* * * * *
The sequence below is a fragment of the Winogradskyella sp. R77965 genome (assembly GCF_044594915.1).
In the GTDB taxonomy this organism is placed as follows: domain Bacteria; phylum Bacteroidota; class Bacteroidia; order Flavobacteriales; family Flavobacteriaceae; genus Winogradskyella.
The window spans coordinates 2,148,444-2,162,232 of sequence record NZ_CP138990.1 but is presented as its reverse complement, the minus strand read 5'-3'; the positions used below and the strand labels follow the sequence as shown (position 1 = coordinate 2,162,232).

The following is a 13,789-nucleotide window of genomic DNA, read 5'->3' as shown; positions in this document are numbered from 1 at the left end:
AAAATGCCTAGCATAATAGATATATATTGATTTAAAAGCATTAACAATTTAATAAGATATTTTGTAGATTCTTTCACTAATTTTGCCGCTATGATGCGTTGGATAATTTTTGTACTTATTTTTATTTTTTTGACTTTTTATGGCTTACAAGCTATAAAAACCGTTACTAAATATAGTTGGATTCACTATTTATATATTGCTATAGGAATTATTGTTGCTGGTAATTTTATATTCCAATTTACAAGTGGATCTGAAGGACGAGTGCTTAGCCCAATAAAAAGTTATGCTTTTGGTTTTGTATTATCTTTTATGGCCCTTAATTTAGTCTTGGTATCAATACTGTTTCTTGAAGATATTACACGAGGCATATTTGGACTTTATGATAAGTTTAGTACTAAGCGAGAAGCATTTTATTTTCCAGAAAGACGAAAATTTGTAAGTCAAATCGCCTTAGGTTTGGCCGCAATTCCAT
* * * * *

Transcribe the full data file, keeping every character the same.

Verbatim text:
The sequence below is a fragment of the Winogradskyella sp. R77965 genome (assembly GCF_044594915.1).
In the GTDB taxonomy this organism is placed as follows: domain Bacteria; phylum Bacteroidota; class Bacteroidia; order Flavobacteriales; family Flavobacteriaceae; genus Winogradskyella.
The window spans coordinates 2,148,444-2,162,232 of sequence record NZ_CP138990.1 but is presented as its reverse complement, the minus strand read 5'-3'; the positions used below and the strand labels follow the sequence as shown (position 1 = coordinate 2,162,232).

The following is a 13,789-nucleotide window of genomic DNA, read 5'->3' as shown; positions in this document are numbered from 1 at the left end:
AAAATGCCTAGCATAATAGATATATATTGATTTAAAAGCATTAACAATTTAATAAGATATTTTGTAGATTCTTTCACTAATTTTGCCGCTATGATGCGTTGGATAATTTTTGTACTTATTTTTATTTTTTTGACTTTTTATGGCTTACAAGCTATAAAAACCGTTACTAAATATAGTTGGATTCACTATTTATATATTGCTATAGGAATTATTGTTGCTGGTAATTTTATATTCCAATTTACAAGTGGATCTGAAGGACGAGTGCTTAGCCCAATAAAAAGTTATGCTTTTGGTTTTGTATTATCTTTTATGGCCCTTAATTTAGTCTTGGTATCAATACTGTTTCTTGAAGATATTACACGAGGCATATTTGGACTTTATGATAAGTTTAGTACTAAGCGAGAAGCATTTTATTTTCCAGAAAGACGAAAATTTGTAAGTCAAATCGCCTTAGGTTTGGCCGCAATTCCAT